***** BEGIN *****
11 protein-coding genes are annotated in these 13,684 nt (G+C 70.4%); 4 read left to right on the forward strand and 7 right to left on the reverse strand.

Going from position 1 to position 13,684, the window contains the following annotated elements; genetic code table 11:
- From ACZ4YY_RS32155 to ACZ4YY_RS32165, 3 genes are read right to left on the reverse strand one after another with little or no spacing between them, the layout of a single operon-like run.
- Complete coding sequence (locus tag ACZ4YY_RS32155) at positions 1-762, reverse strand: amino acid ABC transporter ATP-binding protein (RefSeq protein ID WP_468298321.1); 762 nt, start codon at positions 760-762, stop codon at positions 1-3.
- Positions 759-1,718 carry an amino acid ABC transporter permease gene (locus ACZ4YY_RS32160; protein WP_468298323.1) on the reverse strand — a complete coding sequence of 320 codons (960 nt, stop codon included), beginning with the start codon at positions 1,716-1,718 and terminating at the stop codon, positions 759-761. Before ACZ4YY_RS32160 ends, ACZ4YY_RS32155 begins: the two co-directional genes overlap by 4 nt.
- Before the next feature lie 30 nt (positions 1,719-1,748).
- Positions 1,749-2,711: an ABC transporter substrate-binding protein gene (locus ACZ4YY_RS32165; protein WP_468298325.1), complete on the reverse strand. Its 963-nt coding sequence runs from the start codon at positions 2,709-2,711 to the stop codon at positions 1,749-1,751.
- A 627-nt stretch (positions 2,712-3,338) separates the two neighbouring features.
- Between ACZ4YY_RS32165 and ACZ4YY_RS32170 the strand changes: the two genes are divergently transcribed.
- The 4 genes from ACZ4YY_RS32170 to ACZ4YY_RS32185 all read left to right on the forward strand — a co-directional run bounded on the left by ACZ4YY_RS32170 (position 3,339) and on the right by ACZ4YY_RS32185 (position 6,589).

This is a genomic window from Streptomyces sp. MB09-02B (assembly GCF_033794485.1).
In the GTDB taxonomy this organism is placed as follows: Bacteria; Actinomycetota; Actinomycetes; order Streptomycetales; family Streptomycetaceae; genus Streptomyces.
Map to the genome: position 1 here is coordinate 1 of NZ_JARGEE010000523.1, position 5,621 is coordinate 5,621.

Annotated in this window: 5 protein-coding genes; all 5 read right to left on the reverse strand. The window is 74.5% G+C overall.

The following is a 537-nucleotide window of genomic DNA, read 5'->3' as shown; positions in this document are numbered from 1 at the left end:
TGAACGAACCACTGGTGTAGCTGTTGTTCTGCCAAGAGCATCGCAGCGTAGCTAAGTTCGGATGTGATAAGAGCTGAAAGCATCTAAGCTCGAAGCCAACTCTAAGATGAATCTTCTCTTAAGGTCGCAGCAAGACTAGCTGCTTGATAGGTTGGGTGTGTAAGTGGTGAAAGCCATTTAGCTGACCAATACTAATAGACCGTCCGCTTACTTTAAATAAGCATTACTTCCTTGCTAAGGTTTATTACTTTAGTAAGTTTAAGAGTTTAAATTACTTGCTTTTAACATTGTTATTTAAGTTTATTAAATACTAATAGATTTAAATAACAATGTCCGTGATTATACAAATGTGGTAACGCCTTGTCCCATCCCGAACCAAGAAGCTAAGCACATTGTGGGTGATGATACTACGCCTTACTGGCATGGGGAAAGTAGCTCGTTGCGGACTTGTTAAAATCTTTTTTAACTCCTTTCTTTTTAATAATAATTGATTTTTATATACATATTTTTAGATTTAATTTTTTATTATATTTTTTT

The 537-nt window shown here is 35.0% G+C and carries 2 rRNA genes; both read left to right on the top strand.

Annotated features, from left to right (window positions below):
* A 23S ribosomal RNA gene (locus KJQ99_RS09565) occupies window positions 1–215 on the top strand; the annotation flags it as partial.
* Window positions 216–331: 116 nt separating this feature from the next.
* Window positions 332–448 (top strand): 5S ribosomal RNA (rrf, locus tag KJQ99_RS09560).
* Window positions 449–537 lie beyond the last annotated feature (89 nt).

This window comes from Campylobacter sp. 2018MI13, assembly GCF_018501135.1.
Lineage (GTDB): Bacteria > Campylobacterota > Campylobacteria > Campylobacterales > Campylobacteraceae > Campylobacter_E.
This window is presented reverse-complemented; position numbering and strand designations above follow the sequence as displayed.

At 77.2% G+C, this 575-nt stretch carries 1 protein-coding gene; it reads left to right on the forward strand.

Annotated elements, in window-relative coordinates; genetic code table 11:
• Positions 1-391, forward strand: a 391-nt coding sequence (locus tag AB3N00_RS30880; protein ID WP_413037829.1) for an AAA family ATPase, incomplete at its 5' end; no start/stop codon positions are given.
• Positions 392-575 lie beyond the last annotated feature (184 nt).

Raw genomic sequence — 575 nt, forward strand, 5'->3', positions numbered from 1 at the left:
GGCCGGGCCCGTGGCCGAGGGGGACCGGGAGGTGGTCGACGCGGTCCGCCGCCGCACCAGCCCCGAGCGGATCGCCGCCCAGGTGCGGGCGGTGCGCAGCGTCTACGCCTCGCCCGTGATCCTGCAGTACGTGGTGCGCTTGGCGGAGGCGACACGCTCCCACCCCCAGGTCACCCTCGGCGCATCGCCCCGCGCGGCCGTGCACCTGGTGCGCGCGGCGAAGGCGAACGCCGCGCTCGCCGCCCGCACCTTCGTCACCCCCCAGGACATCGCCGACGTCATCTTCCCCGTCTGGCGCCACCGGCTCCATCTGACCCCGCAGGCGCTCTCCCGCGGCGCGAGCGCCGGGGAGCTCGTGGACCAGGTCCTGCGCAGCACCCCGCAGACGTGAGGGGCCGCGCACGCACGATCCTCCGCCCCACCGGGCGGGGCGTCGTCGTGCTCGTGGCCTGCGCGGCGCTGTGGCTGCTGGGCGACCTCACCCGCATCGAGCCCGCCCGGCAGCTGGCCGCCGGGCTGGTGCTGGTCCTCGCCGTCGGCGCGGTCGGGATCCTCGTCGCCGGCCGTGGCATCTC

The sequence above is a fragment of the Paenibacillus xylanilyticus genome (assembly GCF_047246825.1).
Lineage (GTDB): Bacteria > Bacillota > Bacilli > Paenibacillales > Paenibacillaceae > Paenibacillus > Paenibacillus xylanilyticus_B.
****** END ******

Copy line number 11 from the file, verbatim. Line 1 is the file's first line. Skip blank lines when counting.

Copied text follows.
This is a genomic window from Streptomyces sp. MB09-02B (assembly GCF_033794485.1).